It seems that incompetence on the part of the coders who write network hardware manufacturing giant D-Link's router firmware, and possibly even more insidious willful ignorance at higher levels of the company, may force Denmark's only networked time server to permanently shut down its vital public service. Apparently thousands of Danish servers use Poul-Henning Kamp's pro bono publico NTP server to sync their own clocks -- which is hosted for free by the Danish Internet Exchange (DIX) with the understanding that it is restricted to server-level access, but whose address D-Link hard coded into their device firmware without ever having asked Kamp's permission. The traffic from D-Link devices consists of well over 75% of the packets that the server handles, and has caused DIX to hit Kamp with an $8,800 per year connection fee that may mean the end of the free service and extra work for those thousands of Danish admins, not to mention the embarrassment Danes will have to face when mocked for living in an NTP-free technological backwater (despite their army's snazzy MP3 pillows). Kamp claims that although D-Link is well aware of the issue (they've since updated some, but not all, of the firmware on their site), but instead of fixing their mistake and encouraging customers to upgrade their firmware, the company simply offered Kamp an unspecified amount of "hush" money that doesn't even cover his most direct expenses. Hey D-Link, please drop us a press release if and when you decide to address this issue, because we think your "NTP vandalism" isn't very cool.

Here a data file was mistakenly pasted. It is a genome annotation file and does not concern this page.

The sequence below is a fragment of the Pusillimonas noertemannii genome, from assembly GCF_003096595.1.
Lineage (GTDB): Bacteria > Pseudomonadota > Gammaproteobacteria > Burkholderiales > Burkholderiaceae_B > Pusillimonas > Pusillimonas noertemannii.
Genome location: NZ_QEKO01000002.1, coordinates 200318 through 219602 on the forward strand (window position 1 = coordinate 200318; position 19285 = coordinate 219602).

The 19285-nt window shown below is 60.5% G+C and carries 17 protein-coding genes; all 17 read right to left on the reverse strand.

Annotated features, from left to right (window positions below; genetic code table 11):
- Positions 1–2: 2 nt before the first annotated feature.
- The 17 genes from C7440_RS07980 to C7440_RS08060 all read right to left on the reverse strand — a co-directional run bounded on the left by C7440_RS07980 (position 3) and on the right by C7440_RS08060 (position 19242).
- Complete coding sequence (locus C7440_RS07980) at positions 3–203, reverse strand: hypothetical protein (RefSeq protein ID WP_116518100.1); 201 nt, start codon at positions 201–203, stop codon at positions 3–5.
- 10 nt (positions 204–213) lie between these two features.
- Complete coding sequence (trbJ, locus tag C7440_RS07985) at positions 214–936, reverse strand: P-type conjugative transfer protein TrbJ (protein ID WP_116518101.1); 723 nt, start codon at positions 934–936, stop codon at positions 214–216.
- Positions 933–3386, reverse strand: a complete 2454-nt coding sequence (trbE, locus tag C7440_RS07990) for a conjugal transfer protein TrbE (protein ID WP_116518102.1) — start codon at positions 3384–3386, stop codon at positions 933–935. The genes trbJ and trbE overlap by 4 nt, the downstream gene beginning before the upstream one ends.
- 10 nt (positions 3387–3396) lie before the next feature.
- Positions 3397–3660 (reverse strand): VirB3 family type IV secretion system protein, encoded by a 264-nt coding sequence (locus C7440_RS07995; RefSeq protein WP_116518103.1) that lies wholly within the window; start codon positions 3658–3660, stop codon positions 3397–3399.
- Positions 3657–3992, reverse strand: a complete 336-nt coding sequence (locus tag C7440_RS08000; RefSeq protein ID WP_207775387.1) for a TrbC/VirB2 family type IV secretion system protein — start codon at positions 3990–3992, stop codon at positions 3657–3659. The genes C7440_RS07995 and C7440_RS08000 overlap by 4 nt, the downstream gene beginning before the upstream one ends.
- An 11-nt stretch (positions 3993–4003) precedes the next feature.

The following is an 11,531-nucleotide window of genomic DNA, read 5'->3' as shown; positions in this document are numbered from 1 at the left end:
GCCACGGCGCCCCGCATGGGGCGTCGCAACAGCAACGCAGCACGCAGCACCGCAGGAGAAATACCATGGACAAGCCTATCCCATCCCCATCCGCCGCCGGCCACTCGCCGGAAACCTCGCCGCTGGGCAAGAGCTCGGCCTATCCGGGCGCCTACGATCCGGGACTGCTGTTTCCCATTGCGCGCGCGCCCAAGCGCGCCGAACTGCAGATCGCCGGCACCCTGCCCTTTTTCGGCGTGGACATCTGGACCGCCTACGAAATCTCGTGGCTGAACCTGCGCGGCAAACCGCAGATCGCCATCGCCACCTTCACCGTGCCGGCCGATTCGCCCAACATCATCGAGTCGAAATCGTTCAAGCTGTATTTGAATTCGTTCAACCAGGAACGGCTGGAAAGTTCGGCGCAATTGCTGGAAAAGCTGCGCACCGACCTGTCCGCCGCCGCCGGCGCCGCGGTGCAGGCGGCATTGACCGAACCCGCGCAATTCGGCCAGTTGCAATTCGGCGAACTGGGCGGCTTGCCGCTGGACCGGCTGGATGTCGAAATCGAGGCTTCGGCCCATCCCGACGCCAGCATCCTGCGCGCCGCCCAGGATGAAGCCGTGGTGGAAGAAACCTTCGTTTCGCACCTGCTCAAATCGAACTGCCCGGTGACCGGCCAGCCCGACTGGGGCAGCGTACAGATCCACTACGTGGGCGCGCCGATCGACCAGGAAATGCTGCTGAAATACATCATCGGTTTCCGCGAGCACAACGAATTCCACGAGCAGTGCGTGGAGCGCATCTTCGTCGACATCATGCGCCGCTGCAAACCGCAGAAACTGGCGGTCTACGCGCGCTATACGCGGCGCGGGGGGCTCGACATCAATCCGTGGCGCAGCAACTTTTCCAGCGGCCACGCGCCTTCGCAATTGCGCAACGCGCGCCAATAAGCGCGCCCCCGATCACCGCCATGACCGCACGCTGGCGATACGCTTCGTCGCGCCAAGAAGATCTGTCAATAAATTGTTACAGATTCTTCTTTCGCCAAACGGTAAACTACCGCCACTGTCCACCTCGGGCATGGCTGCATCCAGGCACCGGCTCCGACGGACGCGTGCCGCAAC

[Via The Inquirer]